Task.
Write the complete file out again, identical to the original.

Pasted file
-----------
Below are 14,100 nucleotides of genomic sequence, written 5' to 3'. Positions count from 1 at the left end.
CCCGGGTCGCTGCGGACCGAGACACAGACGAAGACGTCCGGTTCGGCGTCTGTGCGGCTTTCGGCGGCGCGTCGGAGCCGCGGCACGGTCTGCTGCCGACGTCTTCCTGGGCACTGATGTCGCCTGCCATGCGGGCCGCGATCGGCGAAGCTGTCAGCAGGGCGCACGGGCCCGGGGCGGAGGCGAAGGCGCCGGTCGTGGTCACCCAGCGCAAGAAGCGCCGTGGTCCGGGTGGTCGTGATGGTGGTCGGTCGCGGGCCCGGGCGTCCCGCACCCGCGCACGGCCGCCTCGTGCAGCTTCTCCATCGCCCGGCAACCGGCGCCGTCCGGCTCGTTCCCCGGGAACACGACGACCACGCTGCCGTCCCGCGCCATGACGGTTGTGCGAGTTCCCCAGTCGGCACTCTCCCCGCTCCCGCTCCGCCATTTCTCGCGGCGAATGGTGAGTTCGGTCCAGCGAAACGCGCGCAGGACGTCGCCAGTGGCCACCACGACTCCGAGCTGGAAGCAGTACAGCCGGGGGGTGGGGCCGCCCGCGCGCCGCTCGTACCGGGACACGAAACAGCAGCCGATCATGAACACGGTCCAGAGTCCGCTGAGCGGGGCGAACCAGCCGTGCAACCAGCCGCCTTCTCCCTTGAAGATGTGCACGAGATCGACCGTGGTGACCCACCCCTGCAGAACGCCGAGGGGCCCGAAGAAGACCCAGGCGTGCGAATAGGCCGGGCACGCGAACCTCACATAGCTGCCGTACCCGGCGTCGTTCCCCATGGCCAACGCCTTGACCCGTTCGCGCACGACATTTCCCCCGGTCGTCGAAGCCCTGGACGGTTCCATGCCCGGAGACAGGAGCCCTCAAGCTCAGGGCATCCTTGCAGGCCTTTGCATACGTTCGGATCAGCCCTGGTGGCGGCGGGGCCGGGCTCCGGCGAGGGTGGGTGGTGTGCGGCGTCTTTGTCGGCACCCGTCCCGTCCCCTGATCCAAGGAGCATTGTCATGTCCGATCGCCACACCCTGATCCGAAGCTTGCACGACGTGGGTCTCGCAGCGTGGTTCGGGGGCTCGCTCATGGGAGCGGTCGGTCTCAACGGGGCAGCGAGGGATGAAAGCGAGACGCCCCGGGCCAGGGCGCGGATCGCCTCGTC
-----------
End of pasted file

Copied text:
Below are 14,100 nucleotides of genomic sequence, written 5' to 3'. Positions count from 1 at the left end.
CCCGGGTCGCTGCGGACCGAGACACAGACGAAGACGTCCGGTTCGGCGTCTGTGCGGCTTTCGGCGGCGCGTCGGAGCCGCGGCACGGTCTGCTGCCGACGTCTTCCTGGGCACTGATGTCGCCTGCCATGCGGGCCGCGATCGGCGAAGCTGTCAGCAGGGCGCACGGGCCCGGGGCGGAGGCGAAGGCGCCGGTCGTGGTCACCCAGCGCAAGAAGCGCCGTGGTCCGGGTGGTCGTGATGGTGGTCGGTCGCGGGCCCGGGCGTCCCGCACCCGCGCACGGCCGCCTCGTGCAGCTTCTCCATCGCCCGGCAACCGGCGCCGTCCGGCTCGTTCCCCGGGAACACGACGACCACGCTGCCGTCCCGCGCCATGACGGTTGTGCGAGTTCCCCAGTCGGCACTCTCCCCGCTCCCGCTCCGCCATTTCTCGCGGCGAATGGTGAGTTCGGTCCAGCGAAACGCGCGCAGGACGTCGCCAGTGGCCACCACGACTCCGAGCTGGAAGCAGTACAGCCGGGGGGTGGGGCCGCCCGCGCGCCGCTCGTACCGGGACACGAAACAGCAGCCGATCATGAACACGGTCCAGAGTCCGCTGAGCGGGGCGAACCAGCCGTGCAACCAGCCGCCTTCTCCCTTGAAGATGTGCACGAGATCGACCGTGGTGACCCACCCCTGCAGAACGCCGAGGGGCCCGAAGAAGACCCAGGCGTGCGAATAGGCCGGGCACGCGAACCTCACATAGCTGCCGTACCCGGCGTCGTTCCCCATGGCCAACGCCTTGACCCGTTCGCGCACGACATTTCCCCCGGTCGTCGAAGCCCTGGACGGTTCCATGCCCGGAGACAGGAGCCCTCAAGCTCAGGGCATCCTTGCAGGCCTTTGCATACGTTCGGATCAGCCCTGGTGGCGGCGGGGCCGGGCTCCGGCGAGGGTGGGTGGTGTGCGGCGTCTTTGTCGGCACCCGTCCCGTCCCCTGATCCAAGGAGCATTGTCATGTCCGATCGCCACACCCTGATCCGAAGCTTGCACGACGTGGGTCTCGCAGCGTGGTTCGGGGGCTCGCTCATGGGAGCGGTCGGTCTCAACGGGGCAGCGAGGGATGAAAGCGAGACGCCCCGGGCCAGGGCGCGGATCGCCTCGTC